Internet of Things (IoT) is creating lot of buzz all over the world with companies and researchers predicting billions of devices to be connected by 2020. Practically, IoT is creating next revolution in the world of Internet, and India is also taking part by initiating programs like Digital India and Smart Cities Mission (building 100 smart cities across the country). While focusing on cities is important for India to grow, prosper and create end to end service ecosystem for the citizens, we also need to focus on challenges faced by Indian villages. Smart village concept need to be designed with focus on solving grass root problems faced by villagers. As per 2011 census~70 percent population of India still lives in villages. And the problems faced by these villagers goes unnoticed as the technology solutions are designed with cities in the context. Below are some recommendation to certain common challenges faced by villagers:
A very common problem in Indian villages and as cities. Usage of LPG cylinder is not one of safest way of burning fuel to make food, Pune city alone have 10 registered cases of LPG leak per month and the situation is even grave in our villages. Solution for this problem is to use a gas sensor plugged onto a micro-controller board like Arduino with some logic built to alert the homeowner through an SMS, smartphone app or trigger a manual alarm. Example below is Veerobot gas sensor solution sold on Amazon India for Rs. 159.
Villages face the challenge of loss of life due to proper infrastructure and connectivity to nearby major hospitals during emergency. In case of fire or water hazard, while people realise the danger it becomes too late and hence smoke sensors should come handy to alert in case of fire. Moisture sensor will play key role to monitor life of brick walls and warn the owner ahead of time if the logic sense that wall has become too weak to withstand the load on it.
Landlords, traders and common population in villages, store their food for long duration in large containers, sacks, drums or bags, at homes or in warehouses. One of common problem is infestation due to insects, damage due to temperature or moisture and attack by rodents. One of simple solution to check for moisture is using moisture sensor that can measure and alert when the threshold is breached. KFRI is researching on building integrated food quality control during transportation and storage by monitoring the temperature. Likewise we can design a solution to check if a particular sack or container or bag is damaged or leaking and inform the owner before the damage spreads.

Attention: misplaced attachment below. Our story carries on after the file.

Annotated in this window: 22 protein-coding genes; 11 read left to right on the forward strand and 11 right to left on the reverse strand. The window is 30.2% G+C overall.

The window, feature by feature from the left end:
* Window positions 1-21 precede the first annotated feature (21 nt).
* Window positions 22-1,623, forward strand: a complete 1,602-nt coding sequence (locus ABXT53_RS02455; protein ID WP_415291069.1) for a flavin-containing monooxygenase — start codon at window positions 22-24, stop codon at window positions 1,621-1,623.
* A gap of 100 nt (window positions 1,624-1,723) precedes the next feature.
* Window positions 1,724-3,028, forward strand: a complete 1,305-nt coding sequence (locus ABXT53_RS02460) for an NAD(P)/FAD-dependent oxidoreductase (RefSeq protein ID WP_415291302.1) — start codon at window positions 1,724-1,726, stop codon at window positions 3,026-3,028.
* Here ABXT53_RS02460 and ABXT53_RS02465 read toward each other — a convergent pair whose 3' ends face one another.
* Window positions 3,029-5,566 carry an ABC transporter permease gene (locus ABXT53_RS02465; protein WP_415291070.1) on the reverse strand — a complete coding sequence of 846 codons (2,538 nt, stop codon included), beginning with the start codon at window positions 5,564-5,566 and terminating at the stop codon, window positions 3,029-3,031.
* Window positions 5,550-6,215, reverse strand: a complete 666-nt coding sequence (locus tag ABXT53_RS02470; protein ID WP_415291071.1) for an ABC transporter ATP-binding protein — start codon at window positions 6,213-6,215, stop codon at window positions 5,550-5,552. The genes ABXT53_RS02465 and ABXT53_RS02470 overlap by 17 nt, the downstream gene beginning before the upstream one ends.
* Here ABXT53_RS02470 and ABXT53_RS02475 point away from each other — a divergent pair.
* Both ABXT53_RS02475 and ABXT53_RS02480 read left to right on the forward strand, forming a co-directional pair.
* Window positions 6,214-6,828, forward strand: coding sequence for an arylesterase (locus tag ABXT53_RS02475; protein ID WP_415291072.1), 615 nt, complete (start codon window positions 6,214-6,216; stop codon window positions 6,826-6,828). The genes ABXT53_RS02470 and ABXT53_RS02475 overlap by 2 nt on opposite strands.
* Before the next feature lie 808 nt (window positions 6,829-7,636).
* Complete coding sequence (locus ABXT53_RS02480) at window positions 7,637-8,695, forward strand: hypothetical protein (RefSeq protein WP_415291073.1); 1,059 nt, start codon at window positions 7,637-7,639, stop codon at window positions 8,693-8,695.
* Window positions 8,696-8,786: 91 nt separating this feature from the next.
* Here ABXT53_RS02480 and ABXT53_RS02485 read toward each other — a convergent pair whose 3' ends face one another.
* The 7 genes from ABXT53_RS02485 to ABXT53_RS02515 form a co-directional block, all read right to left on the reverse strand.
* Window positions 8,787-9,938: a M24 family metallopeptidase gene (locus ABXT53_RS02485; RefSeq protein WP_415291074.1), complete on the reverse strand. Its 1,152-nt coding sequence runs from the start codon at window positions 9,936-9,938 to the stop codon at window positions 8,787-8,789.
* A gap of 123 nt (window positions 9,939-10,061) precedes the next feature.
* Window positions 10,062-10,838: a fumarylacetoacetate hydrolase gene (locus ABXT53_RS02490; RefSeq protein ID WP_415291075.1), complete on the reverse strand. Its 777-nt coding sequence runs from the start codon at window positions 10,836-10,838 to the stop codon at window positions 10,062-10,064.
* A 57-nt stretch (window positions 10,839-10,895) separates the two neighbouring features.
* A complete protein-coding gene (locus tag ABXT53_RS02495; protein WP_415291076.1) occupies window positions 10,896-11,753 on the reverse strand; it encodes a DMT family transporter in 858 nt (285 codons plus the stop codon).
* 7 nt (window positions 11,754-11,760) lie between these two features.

IoT in agriculture has become one of the fastest growing fields. Today, farmers,ranchers, and conservationists need a method to more effectively utilise and conserve resources. The most effective way to do this is through actionable data, and utilising M2M communication makes the ongoing collection of that data simple and affordable.
Sensors designed to monitor moisture, soil quality, fertilizers level, climate control, weather forewarning, optimised warehousing and planned storage can lead to direct benefit for the farmers and landowners. A solution designed to optimise the usage of water during irrigation, monitor and control consumption of fuel in the tractor, sensors that connected to cows, sheep, hens and other animals to monitor and report any contagious diseases, real-time reporting of crucial farming data can help in fine tune timing of harvesting.
Future farms in developed countries may look like below but I feel like our direct benefit transfer scheme if Government design a direct technology transfer scheme to village where the solutions are customise for the need then it can create win-win situations for both the entrepreneurs/solution builders in the cities and the farmers in the villages. Few other solutions are soil moisture and nutrients sensors, which are common these days. Controlling water usage for optimal plant growth and determining custom fertiliser profiles based on soil chemistry. IoT has led to the development of a series of apps that would help in smart agriculture:
Compost – Helps in controlling the humidity and temperature levels of hay, straw, alfalfa, etc.
Green Houses – Helps in increasing the production and quality of fruits and vegetables by controlling micro-climate conditions.
Meteorological Station Network – A useful tool that would forecast rain, snow, drought conditions, wind changes and ice formation.
Claas Equipment – Farmers can automate this equipment and get information on how to minimise grain loss, improve crop flow, perform fertilisation planning, and adjust nutrient balance and more.
To learn more on this topic and to take advantage of hands on session building smart farming solution you can attend a forthcoming workshop organised by IoT-NCR (India’s 2 nd largest IoT Community) with around 4,000 members. Register your presence here.
Disclosure: EFY Group, the parent company of Open Source For You, is a media partner at the Smart Village and Agriculture hands-on workshop by IoT-NCR.